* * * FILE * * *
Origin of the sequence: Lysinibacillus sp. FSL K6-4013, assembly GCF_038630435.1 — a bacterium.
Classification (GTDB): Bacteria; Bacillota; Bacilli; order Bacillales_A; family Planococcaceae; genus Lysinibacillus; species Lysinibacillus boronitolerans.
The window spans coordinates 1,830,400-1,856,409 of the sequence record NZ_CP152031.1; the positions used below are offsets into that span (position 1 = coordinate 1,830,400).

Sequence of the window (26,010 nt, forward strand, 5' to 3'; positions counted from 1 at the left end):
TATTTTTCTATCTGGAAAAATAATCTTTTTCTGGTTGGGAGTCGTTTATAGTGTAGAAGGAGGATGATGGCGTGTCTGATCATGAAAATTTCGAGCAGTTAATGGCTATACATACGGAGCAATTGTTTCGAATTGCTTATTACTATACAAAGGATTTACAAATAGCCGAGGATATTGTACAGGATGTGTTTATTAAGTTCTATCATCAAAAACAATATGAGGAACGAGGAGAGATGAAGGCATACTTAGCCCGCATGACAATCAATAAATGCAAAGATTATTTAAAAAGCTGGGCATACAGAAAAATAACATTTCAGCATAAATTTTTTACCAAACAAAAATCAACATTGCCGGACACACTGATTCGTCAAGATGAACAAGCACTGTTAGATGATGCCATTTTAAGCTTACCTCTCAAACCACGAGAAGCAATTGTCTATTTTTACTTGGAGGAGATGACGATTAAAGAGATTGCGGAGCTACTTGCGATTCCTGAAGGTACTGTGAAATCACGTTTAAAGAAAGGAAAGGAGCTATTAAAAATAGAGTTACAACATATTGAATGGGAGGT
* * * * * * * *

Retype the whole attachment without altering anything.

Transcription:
Origin of the sequence: Lysinibacillus sp. FSL K6-4013, assembly GCF_038630435.1 — a bacterium.
Classification (GTDB): Bacteria; Bacillota; Bacilli; order Bacillales_A; family Planococcaceae; genus Lysinibacillus; species Lysinibacillus boronitolerans.
The window spans coordinates 1,830,400-1,856,409 of the sequence record NZ_CP152031.1; the positions used below are offsets into that span (position 1 = coordinate 1,830,400).

Sequence of the window (26,010 nt, forward strand, 5' to 3'; positions counted from 1 at the left end):
TATTTTTCTATCTGGAAAAATAATCTTTTTCTGGTTGGGAGTCGTTTATAGTGTAGAAGGAGGATGATGGCGTGTCTGATCATGAAAATTTCGAGCAGTTAATGGCTATACATACGGAGCAATTGTTTCGAATTGCTTATTACTATACAAAGGATTTACAAATAGCCGAGGATATTGTACAGGATGTGTTTATTAAGTTCTATCATCAAAAACAATATGAGGAACGAGGAGAGATGAAGGCATACTTAGCCCGCATGACAATCAATAAATGCAAAGATTATTTAAAAAGCTGGGCATACAGAAAAATAACATTTCAGCATAAATTTTTTACCAAACAAAAATCAACATTGCCGGACACACTGATTCGTCAAGATGAACAAGCACTGTTAGATGATGCCATTTTAAGCTTACCTCTCAAACCACGAGAAGCAATTGTCTATTTTTACTTGGAGGAGATGACGATTAAAGAGATTGCGGAGCTACTTGCGATTCCTGAAGGTACTGTGAAATCACGTTTAAAGAAAGGAAAGGAGCTATTAAAAATAGAGTTACAACATATTGAATGGGAGGT